The motif method proved to be a bit more trouble than the cake method for several reasons. First, it required a lot more work on the design and development end because each set was so unique there was less sharing of resources. The cake method, in contrast, allowed each of the small sets to follow the structure set up by the large set and thus saved a lot of work. Second, the motif method created a lot more swinginess in perception throughout the block. You see, normally, if players like one set of a block they're going to like the others. Because the motif method creates more variance there is a much higher chance of players connecting to one set while not liking another. Feedback from Time Spiral block has shown this to be true, although it's interesting that what was good and what was bad varies from player to player.

On the positive side, the motif method definitely created a block that had more surprise than the cake method block. Everyone pretty much got a sense of where Guildpact and Dissension were going by seeing Ravnica. Time Spiral, on the other hand, told you very little about Planar Chaos and Future Sight. (I should point out that while I see this as a net positive, others might point to it as a negative.)

I'm digressing a bit from the point of this subgoal. I set out to pursue a different type of block design, and I did. While the model has its issues I do believe it is something we'll be able to use again, and thus I'll mark this category with a check mark.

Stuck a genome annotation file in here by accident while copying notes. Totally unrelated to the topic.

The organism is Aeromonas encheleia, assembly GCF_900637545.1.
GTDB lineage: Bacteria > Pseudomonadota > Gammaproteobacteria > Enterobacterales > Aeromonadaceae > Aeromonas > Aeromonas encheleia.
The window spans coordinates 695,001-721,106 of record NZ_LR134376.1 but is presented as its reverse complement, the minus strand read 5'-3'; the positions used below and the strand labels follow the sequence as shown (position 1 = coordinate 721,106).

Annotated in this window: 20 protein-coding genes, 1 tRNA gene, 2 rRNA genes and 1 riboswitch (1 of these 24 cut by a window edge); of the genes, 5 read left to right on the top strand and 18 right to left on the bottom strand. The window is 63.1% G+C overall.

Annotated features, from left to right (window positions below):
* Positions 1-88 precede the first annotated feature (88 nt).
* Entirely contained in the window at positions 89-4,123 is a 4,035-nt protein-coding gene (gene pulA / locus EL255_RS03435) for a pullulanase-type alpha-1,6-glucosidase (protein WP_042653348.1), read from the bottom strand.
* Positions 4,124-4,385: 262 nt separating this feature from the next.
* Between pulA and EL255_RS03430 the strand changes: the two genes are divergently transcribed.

Design Between Blocks. When I first talked about this goal two years ago I said that all of you would have to wait to see how Ravnica and Time Spiral blocks intermingle to see if this was working. Well, now we have and personally, I'm pretty happy. Standard does not feel like a battle between block decks anymore, with most decks able to find things from both blocks. I believe there is still room for improvement, but in general I feel like this subgoal has been met as well.

The thing that excites me most about this goal is the task of this upcoming year. Lorwyn and "Jelly" blocks were designed to be the most interconnected blocks we've ever done. Each one has a unique theme and unique mechanics, yet they've been designed in such a way that each block complements the other in a subtle, not "in your face" kind of way. I'm quite proud of what we've done and I'm excited for all of you to see it.